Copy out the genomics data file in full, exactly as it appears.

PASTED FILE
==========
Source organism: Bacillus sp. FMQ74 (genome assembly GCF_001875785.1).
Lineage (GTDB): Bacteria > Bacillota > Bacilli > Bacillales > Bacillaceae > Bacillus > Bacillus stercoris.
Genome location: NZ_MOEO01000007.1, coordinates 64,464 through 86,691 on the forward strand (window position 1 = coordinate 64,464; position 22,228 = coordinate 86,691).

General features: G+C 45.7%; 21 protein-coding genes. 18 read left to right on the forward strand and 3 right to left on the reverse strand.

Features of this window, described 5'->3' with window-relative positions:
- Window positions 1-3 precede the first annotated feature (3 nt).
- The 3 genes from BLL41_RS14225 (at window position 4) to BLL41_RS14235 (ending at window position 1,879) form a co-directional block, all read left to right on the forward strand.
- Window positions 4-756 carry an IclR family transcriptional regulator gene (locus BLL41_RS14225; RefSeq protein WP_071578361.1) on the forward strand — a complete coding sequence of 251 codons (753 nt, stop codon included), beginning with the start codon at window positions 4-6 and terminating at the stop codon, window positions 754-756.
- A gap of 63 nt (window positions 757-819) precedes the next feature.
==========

Source organism: Bacillus sp. FMQ74 (genome assembly GCF_001875785.1).
Lineage (GTDB): Bacteria > Bacillota > Bacilli > Bacillales > Bacillaceae > Bacillus > Bacillus stercoris.
Genome location: NZ_MOEO01000007.1, coordinates 64,464 through 86,691 on the forward strand (window position 1 = coordinate 64,464; position 22,228 = coordinate 86,691).

General features: G+C 45.7%; 21 protein-coding genes. 18 read left to right on the forward strand and 3 right to left on the reverse strand.

Features of this window, described 5'->3' with window-relative positions:
- Window positions 1-3 precede the first annotated feature (3 nt).
- The 3 genes from BLL41_RS14225 (at window position 4) to BLL41_RS14235 (ending at window position 1,879) form a co-directional block, all read left to right on the forward strand.
- Window positions 4-756 carry an IclR family transcriptional regulator gene (locus BLL41_RS14225; RefSeq protein WP_071578361.1) on the forward strand — a complete coding sequence of 251 codons (753 nt, stop codon included), beginning with the start codon at window positions 4-6 and terminating at the stop codon, window positions 754-756.
- A gap of 63 nt (window positions 757-819) precedes the next feature.